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For the longest time there was nothing to be done. It’s on the internet, a lawless black hole of code. Now there is something to combat CSAM, and that solution is Project Arachnid.

— A member of the Phoenix 11

Project Arachnid: Online availability of child sexual abuse material

There is an entire chain of electronic service providers, image boards, file host providers, and other entities through which child sexual abuse material (CSAM) is made accessible online. Using data from Project Arachnid, C3P authored a first-of-its-kind report which offers a never-before-seen look into the availability of CSAM online and how these companies respond to removal notification from Project Arachnid.

The findings show expecting industry to voluntary invest in resources to prevent the availability of CSAM has been an ineffective strategy, and points to a need for governments at a global scale to impose meaningful regulation that prioritizes the protection and privacy of children and survivors.

Read the Report

Key Findings

Over three years, Project Arachnid detected and verified more than 5.4 million images.

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Project Arachnid has achieved a median content removal time of 24 hours, but 10% of CSAM that was issued a removal notice took over seven weeks to be removed.

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Images depicting older teens take significantly longer to remove than images with younger victims. Teens are also more likely to have their images re-uploaded than younger victims.

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Project Arachnid detects suspected CSAM exponentially quicker than a human, creating a backlog of more than 32.8 million suspected images that have to be assessedy by C3P.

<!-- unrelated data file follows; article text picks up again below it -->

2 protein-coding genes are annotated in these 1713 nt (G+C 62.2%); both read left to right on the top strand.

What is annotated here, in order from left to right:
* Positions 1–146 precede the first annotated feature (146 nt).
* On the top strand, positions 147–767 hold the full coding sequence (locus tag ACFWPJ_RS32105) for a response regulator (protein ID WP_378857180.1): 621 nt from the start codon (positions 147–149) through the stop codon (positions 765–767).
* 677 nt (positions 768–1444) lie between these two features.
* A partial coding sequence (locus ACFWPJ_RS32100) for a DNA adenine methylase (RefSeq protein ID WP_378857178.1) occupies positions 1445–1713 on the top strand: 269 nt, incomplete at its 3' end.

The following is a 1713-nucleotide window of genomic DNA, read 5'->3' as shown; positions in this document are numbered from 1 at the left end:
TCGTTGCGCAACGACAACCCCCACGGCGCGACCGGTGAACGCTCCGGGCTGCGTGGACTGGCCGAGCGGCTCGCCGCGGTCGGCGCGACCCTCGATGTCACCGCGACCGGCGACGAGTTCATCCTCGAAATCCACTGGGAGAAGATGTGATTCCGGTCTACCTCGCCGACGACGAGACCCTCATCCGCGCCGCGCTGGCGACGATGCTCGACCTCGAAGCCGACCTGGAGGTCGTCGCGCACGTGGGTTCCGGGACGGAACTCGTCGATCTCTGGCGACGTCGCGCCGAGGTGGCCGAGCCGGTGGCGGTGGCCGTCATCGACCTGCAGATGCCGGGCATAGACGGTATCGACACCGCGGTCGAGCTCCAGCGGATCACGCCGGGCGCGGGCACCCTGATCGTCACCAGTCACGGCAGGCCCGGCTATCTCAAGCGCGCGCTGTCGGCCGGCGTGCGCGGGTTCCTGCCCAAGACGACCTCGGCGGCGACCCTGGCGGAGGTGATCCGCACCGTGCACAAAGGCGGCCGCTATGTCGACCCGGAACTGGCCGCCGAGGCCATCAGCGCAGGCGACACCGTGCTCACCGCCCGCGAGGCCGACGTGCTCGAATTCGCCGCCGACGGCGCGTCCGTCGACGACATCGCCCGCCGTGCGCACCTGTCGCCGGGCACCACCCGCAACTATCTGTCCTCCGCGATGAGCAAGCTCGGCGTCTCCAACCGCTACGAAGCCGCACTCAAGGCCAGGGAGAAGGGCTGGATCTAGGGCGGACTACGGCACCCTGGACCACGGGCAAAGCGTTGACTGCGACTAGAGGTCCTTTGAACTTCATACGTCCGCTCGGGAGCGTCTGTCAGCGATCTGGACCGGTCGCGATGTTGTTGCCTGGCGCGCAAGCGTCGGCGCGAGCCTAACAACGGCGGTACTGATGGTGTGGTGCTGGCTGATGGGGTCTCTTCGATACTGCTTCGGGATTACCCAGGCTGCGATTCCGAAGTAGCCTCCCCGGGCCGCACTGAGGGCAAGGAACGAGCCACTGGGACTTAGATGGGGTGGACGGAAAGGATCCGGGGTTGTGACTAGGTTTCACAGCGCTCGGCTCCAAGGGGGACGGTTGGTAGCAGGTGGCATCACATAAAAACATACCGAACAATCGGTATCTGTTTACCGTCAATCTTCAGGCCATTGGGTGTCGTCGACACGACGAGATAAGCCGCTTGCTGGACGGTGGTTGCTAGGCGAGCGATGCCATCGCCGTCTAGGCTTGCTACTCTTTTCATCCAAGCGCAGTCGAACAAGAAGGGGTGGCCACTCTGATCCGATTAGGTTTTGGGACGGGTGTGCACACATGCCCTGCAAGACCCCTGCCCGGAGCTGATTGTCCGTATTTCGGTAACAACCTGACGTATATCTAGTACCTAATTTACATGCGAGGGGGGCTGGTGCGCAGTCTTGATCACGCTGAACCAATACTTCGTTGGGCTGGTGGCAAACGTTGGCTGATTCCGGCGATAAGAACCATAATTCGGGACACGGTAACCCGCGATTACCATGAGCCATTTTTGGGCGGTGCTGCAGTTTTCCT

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  • The vast majority of CSAM detected by Project Arachnid is not physically hosted on the dark web. However, the dark web does act as the main conduit for directing individuals on where to find it on the clear web.
  • Close to half of all media detections (48%) are linked to a file-hosting service operated by one French telecommunications company —
  • The rate at which Project Arachnid detects suspect media far outpaces the human resources available to assess the content. As of the writing of this report, C3P is facing a backlog of more than 32.8 million suspect media that have yet to be assessed.


Rooted in C3P’s extensive experience in issuing removal notices, the following set of recommendations are intended to assist policy makers in developing effective regulatory frameworks to combat CSAM and harmful-abusive content online:

  1. Enact and impose a duty of care, along with financial penalties for non-compliance or failure to fulfill a required duty of care.
  2. Impose certain legal/contractual obligations in the terms of service for electronic service providers and their downstream customers.
  3. Require automated, proactive content detection for platforms with user-generated content.
  4. Set standards for content that may not be criminal, but remains severely harmful-abusive to minors.
  5. Mandate human content moderation standards.
  6. Set requirements for proof of subject or participant consent and uploader verification.
  7. Establish platform design standards that reduce risk and promote safety.
  8. Establish standards for user-reporting mechanisms and content removal obligations.

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